"The more Lei Lei did it, the more the colour started to take over," says Sauvin of a project which quite literally re-animated old work
“I collect a lot of stuff, and sometimes I like to see it as raw material I could use to tell another story and do something new,” says Thomas Sauvin. Hand-colored, his project with Chinese animator Lei Lei, is a good case in point. A collection of 1168 images which have been scanned, reprinted and repainted in bright, deliberately artificial colours, it’s the opposite of the usual archive work.
But it’s part of the Beijing Silvermine archive, he says, a collection of negatives Sauvin first started up by salvaging strips from a recycling plant in the Chinese city. The flow of negatives from the plant has declined, but Sauvin still collects vernacular images from China, employing helpers to scour sites and flea markets and send him choice pieces. Showing ordinary locals engaged in very ordinary activities, from approximately the early-1950s to the mid-2000s, it’s a very different look at the history of China – and one which, Sauvin feels, can be more revealing than any official pictures.
But it’s also an archive he feels at liberty to play with, and he first collaborated with Lei Lei back in 2011, creating a moving-image piece with some of the images from the collection. By 2013 that project was finished, but the pair were still in touch and Lei Lei was with Sauvin when he opened an envelope containing an image with a caption written on the back stating it was shot in 1958, but hand-coloured in 1968.
“The photo wasn’t very interesting but this caption started to interest us,” says Sauvin. “We liked the idea the photo could be in one state for ten years, and then one day you would give it to an artist who would hand-colour and somehow enhance it.
“This is something we don’t do anymore because of our relationship with analogue. Now vintage prints are considered historical objects, and when we find them will collect and archive them, and ensure they stay in same state, as a trace of the past and the history of the medium.”
Inspired they took an original black-and-white print, scanned it, and printed a copy; Lei Lei hand-coloured it with one brushstroke, then rescanned it, printed it and so on – 1168 times. “The picture quickly starts to degrade as you scan and rescan it,” says Sauvin. “After 10 times, the original photographs tend to disappear. The more Lei Lei did it, the more the colour started to take over.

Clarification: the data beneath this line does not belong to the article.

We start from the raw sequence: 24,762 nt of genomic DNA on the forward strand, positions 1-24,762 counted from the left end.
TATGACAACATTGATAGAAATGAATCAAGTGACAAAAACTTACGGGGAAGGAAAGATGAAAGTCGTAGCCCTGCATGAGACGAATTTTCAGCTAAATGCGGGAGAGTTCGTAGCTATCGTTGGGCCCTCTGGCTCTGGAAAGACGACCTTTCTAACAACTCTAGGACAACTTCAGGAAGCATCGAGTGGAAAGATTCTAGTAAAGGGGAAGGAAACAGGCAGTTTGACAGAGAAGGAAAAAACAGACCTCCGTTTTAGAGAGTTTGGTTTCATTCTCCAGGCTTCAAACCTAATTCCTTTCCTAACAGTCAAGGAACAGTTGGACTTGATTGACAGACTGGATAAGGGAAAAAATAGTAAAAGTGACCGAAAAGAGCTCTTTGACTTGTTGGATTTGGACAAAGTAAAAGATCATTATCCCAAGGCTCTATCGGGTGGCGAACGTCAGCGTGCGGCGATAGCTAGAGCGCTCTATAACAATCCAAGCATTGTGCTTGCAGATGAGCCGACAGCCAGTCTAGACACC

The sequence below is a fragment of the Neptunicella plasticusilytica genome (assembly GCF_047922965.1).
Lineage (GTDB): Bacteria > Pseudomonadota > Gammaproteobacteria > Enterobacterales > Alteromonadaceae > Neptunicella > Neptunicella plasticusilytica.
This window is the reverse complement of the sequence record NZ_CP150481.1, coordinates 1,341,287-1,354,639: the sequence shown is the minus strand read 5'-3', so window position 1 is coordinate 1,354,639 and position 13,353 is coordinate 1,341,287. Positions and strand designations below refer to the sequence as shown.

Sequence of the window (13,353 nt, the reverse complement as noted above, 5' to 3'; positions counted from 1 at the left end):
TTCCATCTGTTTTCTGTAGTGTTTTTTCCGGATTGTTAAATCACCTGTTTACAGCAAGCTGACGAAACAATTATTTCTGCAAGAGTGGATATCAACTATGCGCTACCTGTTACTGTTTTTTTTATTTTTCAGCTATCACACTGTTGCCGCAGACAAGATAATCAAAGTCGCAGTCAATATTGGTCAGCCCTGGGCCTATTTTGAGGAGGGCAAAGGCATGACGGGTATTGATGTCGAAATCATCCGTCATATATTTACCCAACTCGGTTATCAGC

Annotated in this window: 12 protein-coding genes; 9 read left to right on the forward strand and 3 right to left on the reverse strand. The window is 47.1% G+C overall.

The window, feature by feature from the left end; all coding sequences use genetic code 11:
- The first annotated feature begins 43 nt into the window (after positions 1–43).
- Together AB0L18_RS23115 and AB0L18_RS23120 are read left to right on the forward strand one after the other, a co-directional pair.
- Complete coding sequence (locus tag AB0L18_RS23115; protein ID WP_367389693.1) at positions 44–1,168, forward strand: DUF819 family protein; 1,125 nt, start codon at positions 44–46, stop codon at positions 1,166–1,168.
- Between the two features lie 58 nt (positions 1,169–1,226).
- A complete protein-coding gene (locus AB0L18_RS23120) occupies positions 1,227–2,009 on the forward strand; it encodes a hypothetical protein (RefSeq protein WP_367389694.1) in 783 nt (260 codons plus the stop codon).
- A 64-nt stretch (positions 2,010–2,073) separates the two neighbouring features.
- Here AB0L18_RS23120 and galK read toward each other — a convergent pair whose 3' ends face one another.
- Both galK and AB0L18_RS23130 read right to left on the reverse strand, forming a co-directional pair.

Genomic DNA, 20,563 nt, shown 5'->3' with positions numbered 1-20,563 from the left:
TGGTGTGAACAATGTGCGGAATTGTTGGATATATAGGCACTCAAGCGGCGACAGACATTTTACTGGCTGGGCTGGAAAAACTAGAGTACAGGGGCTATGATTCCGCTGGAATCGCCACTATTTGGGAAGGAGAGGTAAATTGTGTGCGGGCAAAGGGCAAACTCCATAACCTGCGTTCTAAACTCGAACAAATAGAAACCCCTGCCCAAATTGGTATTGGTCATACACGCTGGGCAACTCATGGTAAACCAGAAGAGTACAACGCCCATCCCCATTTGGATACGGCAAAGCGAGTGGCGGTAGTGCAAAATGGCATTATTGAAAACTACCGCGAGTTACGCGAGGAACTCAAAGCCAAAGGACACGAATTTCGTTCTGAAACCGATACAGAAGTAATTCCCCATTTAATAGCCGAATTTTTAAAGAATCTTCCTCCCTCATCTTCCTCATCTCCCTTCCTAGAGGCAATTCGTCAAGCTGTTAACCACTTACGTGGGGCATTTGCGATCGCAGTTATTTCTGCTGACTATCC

“The first time he did it 100 times with the same picture, we were very curious to see how the last image would look,” he adds. “It wasn’t something we could control, there was no way to make it beautiful or ugly.”
Lei Lei did control the colour palette he used though, opting for just 12 bright shades, based on the 12 bottles of ink available for hand-colouring photographic prints in China. He also decided not to colour the skin of those depicted in the shots, abandoning the attempt to create a colour version of the original photographs in favour of something “a little more abstract”.
“Hand-colouring has a long history [in photography] and has been used in China since the 1930s,” says Sauvin. “You can find hand-coloured prints in houses all over China. But the people who were hand-colouring in the studios were not invited to use artistry or go off-piste – the sky had to be blue, and the skin a specific colour. After so many years, and after the narrative of the picture, we felt we had more freedom to break the rules.”
Lei Lei and Sauvin also created a fake new narrative with the images, putting together disparate shots of people and babies to create a sense of a family history that actually never existed – and telling “universal stories” of births and deaths despite the cultural specifics of revolutions and armies.
The images have been exhibited as prints and strips of images, for example at Vevey’s Festival Images in 2016, but the progression of the colours through the shots have also been shown as animations, for example at the Festival international du film d’animation d’Annecy from June-October 2017. In animating them in this way, Lei Lei and Sauvin have literally brought them to life – exactly the opposite of the archiving impulse that Sauvin was questioning at the start of the project.
“I was invited to the Arab Image Foundation in Lebanon to work with their archive – this collection has evolved over the years, the prints were hand-coloured or reprinted and rephotographed to make a smaller prints, but then when they arrived in the archive, in order to save them, I had to freeze them [in time],” he explains.
“I started to wonder if that was like killing them. Instead of being archived and frozen [in time] and preserved, they have the potential to become something new.”